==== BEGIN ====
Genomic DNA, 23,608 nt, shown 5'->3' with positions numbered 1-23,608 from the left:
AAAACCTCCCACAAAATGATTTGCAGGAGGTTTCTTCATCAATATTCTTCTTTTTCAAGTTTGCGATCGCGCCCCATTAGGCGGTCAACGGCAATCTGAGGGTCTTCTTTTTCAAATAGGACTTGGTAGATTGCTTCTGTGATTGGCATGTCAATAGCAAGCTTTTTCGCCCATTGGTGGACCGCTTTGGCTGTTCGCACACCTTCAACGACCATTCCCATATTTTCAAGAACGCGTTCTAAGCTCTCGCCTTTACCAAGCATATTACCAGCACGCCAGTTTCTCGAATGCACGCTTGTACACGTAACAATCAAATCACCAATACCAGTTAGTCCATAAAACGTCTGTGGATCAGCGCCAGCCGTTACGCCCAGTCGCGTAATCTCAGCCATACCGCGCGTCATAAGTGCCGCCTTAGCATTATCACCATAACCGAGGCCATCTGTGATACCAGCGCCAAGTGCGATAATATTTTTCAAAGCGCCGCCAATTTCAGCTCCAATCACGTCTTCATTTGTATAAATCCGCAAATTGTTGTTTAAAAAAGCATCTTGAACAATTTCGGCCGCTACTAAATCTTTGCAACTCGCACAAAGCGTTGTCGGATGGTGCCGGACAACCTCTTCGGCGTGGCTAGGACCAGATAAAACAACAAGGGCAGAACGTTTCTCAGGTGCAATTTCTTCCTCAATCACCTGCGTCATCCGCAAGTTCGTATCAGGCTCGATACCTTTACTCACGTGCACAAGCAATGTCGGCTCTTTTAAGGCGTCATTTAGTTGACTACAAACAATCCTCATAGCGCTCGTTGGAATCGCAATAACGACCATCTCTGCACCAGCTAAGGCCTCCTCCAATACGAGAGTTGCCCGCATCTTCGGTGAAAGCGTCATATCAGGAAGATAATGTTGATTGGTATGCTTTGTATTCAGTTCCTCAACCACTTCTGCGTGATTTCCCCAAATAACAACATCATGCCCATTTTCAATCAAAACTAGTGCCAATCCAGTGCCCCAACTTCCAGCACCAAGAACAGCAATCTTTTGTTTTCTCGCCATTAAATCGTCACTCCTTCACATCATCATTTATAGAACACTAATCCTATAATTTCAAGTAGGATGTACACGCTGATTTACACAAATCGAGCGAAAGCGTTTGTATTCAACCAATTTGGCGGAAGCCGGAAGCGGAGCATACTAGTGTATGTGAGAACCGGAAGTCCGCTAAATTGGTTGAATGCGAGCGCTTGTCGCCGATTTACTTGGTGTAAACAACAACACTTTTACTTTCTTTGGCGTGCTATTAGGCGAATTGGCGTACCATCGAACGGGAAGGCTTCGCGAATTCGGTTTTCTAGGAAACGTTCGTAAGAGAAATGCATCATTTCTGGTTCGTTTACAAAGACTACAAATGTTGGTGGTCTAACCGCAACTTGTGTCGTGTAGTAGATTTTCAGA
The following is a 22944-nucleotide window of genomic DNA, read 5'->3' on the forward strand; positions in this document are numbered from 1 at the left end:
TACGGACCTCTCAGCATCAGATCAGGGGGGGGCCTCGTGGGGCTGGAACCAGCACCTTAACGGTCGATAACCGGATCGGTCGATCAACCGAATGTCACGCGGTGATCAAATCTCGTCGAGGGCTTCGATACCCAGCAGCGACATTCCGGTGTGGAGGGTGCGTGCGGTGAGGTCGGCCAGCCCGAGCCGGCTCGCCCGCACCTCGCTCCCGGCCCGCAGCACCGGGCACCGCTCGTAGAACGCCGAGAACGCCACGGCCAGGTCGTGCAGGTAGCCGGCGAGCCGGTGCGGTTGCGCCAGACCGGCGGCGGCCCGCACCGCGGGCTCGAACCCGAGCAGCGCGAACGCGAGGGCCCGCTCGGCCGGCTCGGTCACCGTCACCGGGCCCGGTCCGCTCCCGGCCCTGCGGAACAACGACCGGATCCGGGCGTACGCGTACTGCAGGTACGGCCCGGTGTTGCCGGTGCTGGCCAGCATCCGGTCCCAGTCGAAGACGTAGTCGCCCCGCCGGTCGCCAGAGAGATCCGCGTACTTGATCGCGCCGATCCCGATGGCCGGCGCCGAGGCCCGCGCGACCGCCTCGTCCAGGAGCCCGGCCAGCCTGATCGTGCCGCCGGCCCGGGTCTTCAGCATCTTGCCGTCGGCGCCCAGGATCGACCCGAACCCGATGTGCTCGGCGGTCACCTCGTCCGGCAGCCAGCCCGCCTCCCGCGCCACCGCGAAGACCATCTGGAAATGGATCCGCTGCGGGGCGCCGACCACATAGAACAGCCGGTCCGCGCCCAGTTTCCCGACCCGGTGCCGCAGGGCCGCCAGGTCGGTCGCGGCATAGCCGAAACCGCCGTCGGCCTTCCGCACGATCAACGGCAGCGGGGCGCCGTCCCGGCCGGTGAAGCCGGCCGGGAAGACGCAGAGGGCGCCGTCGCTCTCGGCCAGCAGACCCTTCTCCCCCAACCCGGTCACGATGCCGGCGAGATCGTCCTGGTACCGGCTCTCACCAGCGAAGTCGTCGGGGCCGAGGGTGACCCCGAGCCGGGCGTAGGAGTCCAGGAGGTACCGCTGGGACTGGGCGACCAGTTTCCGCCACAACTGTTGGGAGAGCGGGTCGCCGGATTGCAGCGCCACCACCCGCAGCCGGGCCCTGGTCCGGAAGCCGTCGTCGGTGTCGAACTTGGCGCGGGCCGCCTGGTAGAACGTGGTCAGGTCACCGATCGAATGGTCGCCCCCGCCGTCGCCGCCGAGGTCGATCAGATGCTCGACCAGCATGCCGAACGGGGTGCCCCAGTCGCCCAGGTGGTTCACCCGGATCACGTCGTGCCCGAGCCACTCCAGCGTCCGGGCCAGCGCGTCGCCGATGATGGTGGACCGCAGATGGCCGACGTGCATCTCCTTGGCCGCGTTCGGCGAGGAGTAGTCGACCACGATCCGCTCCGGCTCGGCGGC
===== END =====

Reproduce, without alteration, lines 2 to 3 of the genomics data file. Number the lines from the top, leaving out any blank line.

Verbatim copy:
AAAACCTCCCACAAAATGATTTGCAGGAGGTTTCTTCATCAATATTCTTCTTTTTCAAGTTTGCGATCGCGCCCCATTAGGCGGTCAACGGCAATCTGAGGGTCTTCTTTTTCAAATAGGACTTGGTAGATTGCTTCTGTGATTGGCATGTCAATAGCAAGCTTTTTCGCCCATTGGTGGACCGCTTTGGCTGTTCGCACACCTTCAACGACCATTCCCATATTTTCAAGAACGCGTTCTAAGCTCTCGCCTTTACCAAGCATATTACCAGCACGCCAGTTTCTCGAATGCACGCTTGTACACGTAACAATCAAATCACCAATACCAGTTAGTCCATAAAACGTCTGTGGATCAGCGCCAGCCGTTACGCCCAGTCGCGTAATCTCAGCCATACCGCGCGTCATAAGTGCCGCCTTAGCATTATCACCATAACCGAGGCCATCTGTGATACCAGCGCCAAGTGCGATAATATTTTTCAAAGCGCCGCCAATTTCAGCTCCAATCACGTCTTCATTTGTATAAATCCGCAAATTGTTGTTTAAAAAAGCATCTTGAACAATTTCGGCCGCTACTAAATCTTTGCAACTCGCACAAAGCGTTGTCGGATGGTGCCGGACAACCTCTTCGGCGTGGCTAGGACCAGATAAAACAACAAGGGCAGAACGTTTCTCAGGTGCAATTTCTTCCTCAATCACCTGCGTCATCCGCAAGTTCGTATCAGGCTCGATACCTTTACTCACGTGCACAAGCAATGTCGGCTCTTTTAAGGCGTCATTTAGTTGACTACAAACAATCCTCATAGCGCTCGTTGGAATCGCAATAACGACCATCTCTGCACCAGCTAAGGCCTCCTCCAATACGAGAGTTGCCCGCATCTTCGGTGAAAGCGTCATATCAGGAAGATAATGTTGATTGGTATGCTTTGTATTCAGTTCCTCAACCACTTCTGCGTGATTTCCCCAAATAACAACATCATGCCCATTTTCAATCAAAACTAGTGCCAATCCAGTGCCCCAACTTCCAGCACCAAGAACAGCAATCTTTTGTTTTCTCGCCATTAAATCGTCACTCCTTCACATCATCATTTATAGAACACTAATCCTATAATTTCAAGTAGGATGTACACGCTGATTTACACAAATCGAGCGAAAGCGTTTGTATTCAACCAATTTGGCGGAAGCCGGAAGCGGAGCATACTAGTGTATGTGAGAACCGGAAGTCCGCTAAATTGGTTGAATGCGAGCGCTTGTCGCCGATTTACTTGGTGTAAACAACAACACTTTTACTTTCTTTGGCGTGCTATTAGGCGAATTGGCGTACCATCGAACGGGAAGGCTTCGCGAATTCGGTTTTCTAGGAAACGTTCGTAAGAGAAATGCATCATTTCTGGTTCGTTTACAAAGACTACAAATGTTGGTGGTCTAACCGCAACTTGTGTCGTGTAGTAGATTTTCAGA
The following is a 22944-nucleotide window of genomic DNA, read 5'->3' on the forward strand; positions in this document are numbered from 1 at the left end: